The power of youth to harness positive change
1 November 2011
This last year has seen the youth of the world rise up and give voice to causes close to their hearts. This uprising ranged from those protesting to overthrow dictatorships in Tunisia, Egypt and Libya to Spain’s ‘indignados’ campaigning against their democratic government for job opportunities and was even seen here in the UK with the Millbank protest campaigning against increased charges for Higher Education.
This has undoubtedly been a time when the youth of the world has been at its most vocal for decades and it feels almost pre-meditated that the UN made August 2010 to August 2011 International Year of the Youth ahead of these rising voices.
We are not the future, we are the present
As such it was the most interesting year possible to attend the 7th International Youth Forum, held by UNESCO - United Nations Education, Scientific and Cultural Organisation – in Paris from October 17th to 20th.
Nearly 250 youth delegates from 193 Member States and more than 250 civil society observers descended upon the prominent UNESCO building, overlooked by the Eiffel Tower, to get their voices heard.
I attended as an observer of the forum representing London 2012 through the NUS Be a Champion programme.
Seeing so many passionate young people, clutching their causes close to their hearts, and seeing exemplary world figures and UNESCO representatives both committing themselves to listening to youth and passing on their own torches of advice, was both inspiring and daunting.
Youth delegates told stories of the issues prevalent in their countries informatively and with conviction, telling all observers: “Youth want to be heard – we are not the future, we are the present.” And they intend on changing the present.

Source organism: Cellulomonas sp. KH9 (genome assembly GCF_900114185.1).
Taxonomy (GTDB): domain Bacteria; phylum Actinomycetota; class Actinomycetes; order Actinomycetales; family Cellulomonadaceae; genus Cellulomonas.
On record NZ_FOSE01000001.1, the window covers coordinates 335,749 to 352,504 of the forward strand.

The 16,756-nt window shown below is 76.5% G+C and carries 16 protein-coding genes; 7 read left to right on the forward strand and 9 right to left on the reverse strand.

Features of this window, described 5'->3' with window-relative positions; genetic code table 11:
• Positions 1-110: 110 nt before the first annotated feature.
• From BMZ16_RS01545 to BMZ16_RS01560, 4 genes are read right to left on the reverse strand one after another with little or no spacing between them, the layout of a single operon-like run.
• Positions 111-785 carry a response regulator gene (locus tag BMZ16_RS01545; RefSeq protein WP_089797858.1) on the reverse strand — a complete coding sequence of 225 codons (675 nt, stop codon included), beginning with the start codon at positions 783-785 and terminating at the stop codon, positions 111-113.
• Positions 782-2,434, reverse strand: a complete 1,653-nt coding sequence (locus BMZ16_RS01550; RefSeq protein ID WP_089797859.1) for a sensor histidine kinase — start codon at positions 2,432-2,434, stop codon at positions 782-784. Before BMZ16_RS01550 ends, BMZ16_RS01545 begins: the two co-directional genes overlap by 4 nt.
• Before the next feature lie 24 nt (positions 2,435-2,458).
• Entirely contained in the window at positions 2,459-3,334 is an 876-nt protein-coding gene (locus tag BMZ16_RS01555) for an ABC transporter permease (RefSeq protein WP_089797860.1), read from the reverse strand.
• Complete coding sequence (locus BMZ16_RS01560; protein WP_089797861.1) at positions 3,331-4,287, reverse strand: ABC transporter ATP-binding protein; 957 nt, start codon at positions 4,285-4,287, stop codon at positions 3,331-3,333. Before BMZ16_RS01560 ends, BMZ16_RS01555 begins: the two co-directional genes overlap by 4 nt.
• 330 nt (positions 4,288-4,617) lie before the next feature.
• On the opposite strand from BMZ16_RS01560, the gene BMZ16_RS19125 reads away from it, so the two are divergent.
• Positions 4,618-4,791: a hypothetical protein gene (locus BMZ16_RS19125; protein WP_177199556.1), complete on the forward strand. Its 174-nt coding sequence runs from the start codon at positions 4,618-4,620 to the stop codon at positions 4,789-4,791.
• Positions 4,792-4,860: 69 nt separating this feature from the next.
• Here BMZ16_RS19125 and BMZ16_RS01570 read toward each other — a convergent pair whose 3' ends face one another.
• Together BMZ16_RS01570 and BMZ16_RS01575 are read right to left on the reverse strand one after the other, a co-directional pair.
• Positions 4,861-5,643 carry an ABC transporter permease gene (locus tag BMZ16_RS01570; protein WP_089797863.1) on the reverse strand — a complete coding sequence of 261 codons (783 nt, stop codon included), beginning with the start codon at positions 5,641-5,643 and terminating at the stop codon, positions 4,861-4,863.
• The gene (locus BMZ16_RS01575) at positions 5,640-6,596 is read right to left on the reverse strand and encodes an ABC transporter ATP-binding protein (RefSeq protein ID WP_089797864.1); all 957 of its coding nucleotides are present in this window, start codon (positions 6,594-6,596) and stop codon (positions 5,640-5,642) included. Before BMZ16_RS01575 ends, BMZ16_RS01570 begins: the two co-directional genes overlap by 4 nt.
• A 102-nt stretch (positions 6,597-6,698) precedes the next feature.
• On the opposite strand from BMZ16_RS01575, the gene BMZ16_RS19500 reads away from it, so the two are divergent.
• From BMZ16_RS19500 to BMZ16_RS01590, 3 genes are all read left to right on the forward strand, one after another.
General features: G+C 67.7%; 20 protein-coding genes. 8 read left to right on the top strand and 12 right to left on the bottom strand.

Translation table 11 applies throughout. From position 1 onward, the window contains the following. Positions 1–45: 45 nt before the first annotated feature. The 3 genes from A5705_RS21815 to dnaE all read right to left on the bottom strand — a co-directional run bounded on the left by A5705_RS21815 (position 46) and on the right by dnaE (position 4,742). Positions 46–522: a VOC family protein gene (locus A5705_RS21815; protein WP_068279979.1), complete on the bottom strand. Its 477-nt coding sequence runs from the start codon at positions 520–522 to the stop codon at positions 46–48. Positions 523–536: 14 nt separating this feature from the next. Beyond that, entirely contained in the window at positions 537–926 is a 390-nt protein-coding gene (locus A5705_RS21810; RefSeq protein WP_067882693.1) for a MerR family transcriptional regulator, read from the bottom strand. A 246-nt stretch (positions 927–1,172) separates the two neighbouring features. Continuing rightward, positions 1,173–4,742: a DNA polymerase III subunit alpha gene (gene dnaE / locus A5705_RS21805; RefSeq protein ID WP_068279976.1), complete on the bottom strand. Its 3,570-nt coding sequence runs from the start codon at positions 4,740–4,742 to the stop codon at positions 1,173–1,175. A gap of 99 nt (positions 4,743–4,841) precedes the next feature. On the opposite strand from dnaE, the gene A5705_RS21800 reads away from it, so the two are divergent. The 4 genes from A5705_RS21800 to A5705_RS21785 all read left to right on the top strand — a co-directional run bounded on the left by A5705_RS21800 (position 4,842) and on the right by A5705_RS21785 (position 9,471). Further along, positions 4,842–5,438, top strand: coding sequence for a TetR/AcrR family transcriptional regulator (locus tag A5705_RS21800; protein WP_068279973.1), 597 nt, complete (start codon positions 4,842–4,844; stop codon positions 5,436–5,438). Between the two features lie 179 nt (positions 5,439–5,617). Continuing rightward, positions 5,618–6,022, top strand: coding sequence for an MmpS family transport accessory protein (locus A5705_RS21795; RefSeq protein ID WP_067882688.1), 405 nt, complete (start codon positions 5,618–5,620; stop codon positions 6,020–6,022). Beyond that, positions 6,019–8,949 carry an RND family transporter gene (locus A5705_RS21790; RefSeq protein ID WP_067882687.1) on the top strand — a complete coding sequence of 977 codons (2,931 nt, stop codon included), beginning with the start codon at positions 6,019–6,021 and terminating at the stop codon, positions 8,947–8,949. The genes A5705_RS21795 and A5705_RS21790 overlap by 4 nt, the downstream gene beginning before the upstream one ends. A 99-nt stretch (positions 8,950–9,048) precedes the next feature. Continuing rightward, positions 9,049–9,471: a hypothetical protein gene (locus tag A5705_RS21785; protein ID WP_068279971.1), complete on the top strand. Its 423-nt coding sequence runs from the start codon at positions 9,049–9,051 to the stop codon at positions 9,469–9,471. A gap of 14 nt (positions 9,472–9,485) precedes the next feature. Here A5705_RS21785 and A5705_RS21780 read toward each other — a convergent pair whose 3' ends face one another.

Representing youth-led initiatives with focuses from literacy to non-violence, these young people are already building change in their home countries and using networking from the UNESCO forum to make these changes international.
As a developed, secure country, we can be building international relationships to help those with more pressing issues to initiate positive change. London 2012 is already sending out ripples from the UK internationally with its Get Set Go Global campaign and will be using its legacy to create a worldwide sporting legacy, not just a UK one.
But more can always be done. By observing forum sessions such as one on youth development through sport, I became aware of how successfully the universal enthusiasm for sport can be harnessed as a force for change.
With the forum now closed and delegates returned to their countries, it is what happens next that is most important. How the delegates and observers use the networking and information they gained at the Youth Forum to change situations in their own countries, and to harness international relations, will be the real test.
Ruth Faulkner is a Be a Champion Ambassador at Queen Mary University of London.
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